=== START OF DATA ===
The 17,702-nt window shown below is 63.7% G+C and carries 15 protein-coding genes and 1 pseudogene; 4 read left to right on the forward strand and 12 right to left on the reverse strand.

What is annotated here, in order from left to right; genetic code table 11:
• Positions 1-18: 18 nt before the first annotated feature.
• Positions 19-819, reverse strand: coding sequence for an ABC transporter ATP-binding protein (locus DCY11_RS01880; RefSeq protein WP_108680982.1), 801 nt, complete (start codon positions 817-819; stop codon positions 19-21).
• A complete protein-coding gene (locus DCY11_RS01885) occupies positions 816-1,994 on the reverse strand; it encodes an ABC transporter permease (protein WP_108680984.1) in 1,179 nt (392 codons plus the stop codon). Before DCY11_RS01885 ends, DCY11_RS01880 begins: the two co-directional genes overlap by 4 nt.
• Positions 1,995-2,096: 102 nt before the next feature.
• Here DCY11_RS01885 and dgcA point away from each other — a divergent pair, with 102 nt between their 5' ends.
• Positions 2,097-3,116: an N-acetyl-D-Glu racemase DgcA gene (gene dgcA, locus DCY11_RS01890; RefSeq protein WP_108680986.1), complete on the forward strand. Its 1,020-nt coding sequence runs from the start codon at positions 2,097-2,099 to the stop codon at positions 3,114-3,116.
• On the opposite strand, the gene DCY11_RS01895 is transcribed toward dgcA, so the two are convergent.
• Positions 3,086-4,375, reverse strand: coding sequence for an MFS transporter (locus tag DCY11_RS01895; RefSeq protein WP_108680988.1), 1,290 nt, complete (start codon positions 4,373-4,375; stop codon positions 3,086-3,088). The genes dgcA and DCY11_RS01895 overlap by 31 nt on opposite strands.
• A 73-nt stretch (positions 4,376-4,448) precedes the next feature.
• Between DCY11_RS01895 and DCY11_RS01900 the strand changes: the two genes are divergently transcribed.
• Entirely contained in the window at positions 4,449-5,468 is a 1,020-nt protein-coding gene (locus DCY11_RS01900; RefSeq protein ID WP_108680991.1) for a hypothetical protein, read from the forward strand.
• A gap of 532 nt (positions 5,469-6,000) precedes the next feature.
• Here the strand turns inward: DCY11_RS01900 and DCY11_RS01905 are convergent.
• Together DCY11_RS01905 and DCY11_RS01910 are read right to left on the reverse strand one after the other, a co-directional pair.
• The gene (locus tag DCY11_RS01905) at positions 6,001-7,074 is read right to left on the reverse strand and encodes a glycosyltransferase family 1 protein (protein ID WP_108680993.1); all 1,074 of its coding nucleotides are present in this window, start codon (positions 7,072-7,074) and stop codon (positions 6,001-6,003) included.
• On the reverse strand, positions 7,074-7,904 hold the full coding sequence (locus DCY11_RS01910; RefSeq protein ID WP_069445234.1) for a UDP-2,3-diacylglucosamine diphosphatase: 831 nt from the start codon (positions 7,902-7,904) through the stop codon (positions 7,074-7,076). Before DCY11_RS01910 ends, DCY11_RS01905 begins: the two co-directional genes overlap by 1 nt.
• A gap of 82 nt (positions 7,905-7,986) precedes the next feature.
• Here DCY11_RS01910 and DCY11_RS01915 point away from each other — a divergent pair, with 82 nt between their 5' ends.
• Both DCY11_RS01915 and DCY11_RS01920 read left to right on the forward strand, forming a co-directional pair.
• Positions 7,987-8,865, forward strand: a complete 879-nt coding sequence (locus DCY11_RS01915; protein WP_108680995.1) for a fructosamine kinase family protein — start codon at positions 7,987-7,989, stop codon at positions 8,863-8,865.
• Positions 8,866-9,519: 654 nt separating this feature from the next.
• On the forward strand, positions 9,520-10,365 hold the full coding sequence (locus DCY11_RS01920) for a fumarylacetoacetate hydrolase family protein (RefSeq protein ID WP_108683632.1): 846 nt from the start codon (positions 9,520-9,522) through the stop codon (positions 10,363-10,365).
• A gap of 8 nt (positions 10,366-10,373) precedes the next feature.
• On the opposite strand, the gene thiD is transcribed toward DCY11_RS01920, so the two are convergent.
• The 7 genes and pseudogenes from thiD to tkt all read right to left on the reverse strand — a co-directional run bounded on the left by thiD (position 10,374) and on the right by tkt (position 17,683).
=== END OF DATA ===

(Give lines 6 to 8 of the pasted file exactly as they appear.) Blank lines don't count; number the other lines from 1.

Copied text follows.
• Positions 1,995-2,096: 102 nt before the next feature.
• Here DCY11_RS01885 and dgcA point away from each other — a divergent pair, with 102 nt between their 5' ends.
• Positions 2,097-3,116: an N-acetyl-D-Glu racemase DgcA gene (gene dgcA, locus DCY11_RS01890; RefSeq protein WP_108680986.1), complete on the forward strand. Its 1,020-nt coding sequence runs from the start codon at positions 2,097-2,099 to the stop codon at positions 3,114-3,116.